In North’s own copy of his translation of the 1582 edition of The Dial of Princes, the translator adds a marginal note highlighting the “description of sorrow (Fol. 296 in 1582 edition; 475 in 1619 ed.) The passage describes how people act when they are depressed: they crave solitude, hate the day, love the night, and their sighs go upward to the heavens while their tears water the earth below:
“For truly the man which is sorrowful, sigheth in the day, watcheth in the night, delighteth not in company, and with only care he resteth. The light he hateth, the darkness he loveth, with his bitter tears he watereth the earth, with heavy sighs he pierceth the heavens.”
(The “Description of Sorrow” passage marked in North’s Dial)
This passage is similar to one that appears just eight pages later—in which, again, it is stressed that the sorrowful want to be alone (“lock themselves into their own chambers”), and again their tears fall to the earth while sighs move upward:
Still another page in The Dial uses this same imagery:
These are precisely the ideas and images the playwright uses to describe the despondent Romeo, who seems almost to have been crafted as an exemplar of North’s sorrowful man:
The following table lists the correspondences:
|The Dial’s “Description of Sorrow”||The Description of Romeo’s Sorrow|
|to water their plants with tears||With tears augmenting the fresh morning’s dew|
|with his deep sighs he pierceth the heavens||Adding to clouds more clouds with his deep sighs; …|
The sun not yet thy sighs from heavens clears
|to hide and withdraw themselves within their houses |
and to lock themselves into their own chambers …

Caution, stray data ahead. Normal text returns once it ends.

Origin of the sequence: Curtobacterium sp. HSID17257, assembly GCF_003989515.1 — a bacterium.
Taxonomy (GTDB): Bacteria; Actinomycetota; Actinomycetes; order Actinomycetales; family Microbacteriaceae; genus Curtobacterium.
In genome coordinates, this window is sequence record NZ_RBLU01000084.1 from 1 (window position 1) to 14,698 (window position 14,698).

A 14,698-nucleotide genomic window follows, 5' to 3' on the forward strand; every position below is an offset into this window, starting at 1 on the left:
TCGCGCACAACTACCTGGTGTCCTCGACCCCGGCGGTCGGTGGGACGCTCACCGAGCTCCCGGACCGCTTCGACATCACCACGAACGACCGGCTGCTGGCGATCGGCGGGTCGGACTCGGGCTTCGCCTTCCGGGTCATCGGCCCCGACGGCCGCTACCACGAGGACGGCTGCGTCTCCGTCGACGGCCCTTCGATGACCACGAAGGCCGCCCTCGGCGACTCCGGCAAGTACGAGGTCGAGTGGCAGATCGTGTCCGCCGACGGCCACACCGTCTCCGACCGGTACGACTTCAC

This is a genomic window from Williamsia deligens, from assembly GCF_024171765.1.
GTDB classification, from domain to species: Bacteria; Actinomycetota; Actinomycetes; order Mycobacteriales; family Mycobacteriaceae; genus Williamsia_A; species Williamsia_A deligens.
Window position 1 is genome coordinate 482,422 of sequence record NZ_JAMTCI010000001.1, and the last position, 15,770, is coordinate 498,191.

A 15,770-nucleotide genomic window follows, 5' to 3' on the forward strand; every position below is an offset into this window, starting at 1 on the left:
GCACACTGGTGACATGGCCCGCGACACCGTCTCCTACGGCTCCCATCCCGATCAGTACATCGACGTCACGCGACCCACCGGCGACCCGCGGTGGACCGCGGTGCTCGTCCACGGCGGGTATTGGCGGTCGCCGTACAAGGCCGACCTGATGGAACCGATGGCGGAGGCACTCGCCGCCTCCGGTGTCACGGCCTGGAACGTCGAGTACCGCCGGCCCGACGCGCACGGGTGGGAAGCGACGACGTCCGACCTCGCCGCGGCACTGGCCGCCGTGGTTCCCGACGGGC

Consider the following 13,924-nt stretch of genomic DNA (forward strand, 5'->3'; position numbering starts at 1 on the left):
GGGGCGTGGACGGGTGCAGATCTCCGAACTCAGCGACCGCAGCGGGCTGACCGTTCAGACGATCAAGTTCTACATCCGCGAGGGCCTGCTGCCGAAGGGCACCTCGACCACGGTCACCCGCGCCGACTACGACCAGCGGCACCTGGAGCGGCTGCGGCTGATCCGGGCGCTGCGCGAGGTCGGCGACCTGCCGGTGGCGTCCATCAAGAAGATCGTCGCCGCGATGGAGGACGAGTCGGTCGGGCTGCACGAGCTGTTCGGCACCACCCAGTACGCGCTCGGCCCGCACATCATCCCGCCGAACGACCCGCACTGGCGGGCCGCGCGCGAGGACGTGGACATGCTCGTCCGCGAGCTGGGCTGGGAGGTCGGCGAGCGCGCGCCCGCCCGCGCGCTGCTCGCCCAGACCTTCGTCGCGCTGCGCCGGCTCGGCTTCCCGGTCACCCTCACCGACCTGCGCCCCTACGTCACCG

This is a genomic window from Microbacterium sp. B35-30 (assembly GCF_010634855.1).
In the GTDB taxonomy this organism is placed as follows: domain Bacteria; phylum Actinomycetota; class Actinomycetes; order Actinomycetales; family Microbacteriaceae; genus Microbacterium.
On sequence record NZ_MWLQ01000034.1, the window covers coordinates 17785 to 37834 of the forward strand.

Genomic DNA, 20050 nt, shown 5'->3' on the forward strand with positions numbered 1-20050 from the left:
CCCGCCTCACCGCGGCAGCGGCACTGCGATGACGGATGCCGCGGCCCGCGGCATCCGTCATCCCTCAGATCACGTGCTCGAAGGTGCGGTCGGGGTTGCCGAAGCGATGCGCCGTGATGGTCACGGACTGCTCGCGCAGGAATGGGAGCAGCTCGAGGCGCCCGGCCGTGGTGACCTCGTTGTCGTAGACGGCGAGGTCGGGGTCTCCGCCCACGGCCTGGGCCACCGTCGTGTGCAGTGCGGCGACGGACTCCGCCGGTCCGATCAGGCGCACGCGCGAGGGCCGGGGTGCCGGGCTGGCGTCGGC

sigheth in the day, watcheth in the night …
The light he hateth, the darkness he loveth
|Away from light steals home my heavy son |
And private in his chamber pens himself …
locks fair daylight out
And makes himself an artificial night.
|heavy … importune||heavy … importuned|
The parallels are pointed and numerous. Both describe tears falling to the earth, while sighs float upward toward the clouds and heavens. North’s passage even notes that tears water the plants—just as Romeo’s tears are compared to dew (which, of course, waters plants). Both discuss hating the day and light, while preferring darkness and night. And in both cases, the sorrowful “lock themselves into their own chambers”/ “in his chamber pens himself… locks fair daylight out.” (Notice also that in Richard III, the dramatist juxtaposes pierce, clouds, heaven: “Can curses pierce the clouds and enter heaven?” [1.3.195])
Perhaps, most surprisingly, just the word-string with his deep sighs confirms the obligation. This is a fingerprint phrase of North’s, occurring nowhere else in EEBO except for The Dial and Romeo and Juliet.
 Montague refers to sighs reaching clouds rather than piercing the heavens, but elsewhere in the tragedy, Friar Laurence describes Romeo’s sighs as rising to heaven (2.3.73). The same language appears in 1 Henry IV (3.1.9-10).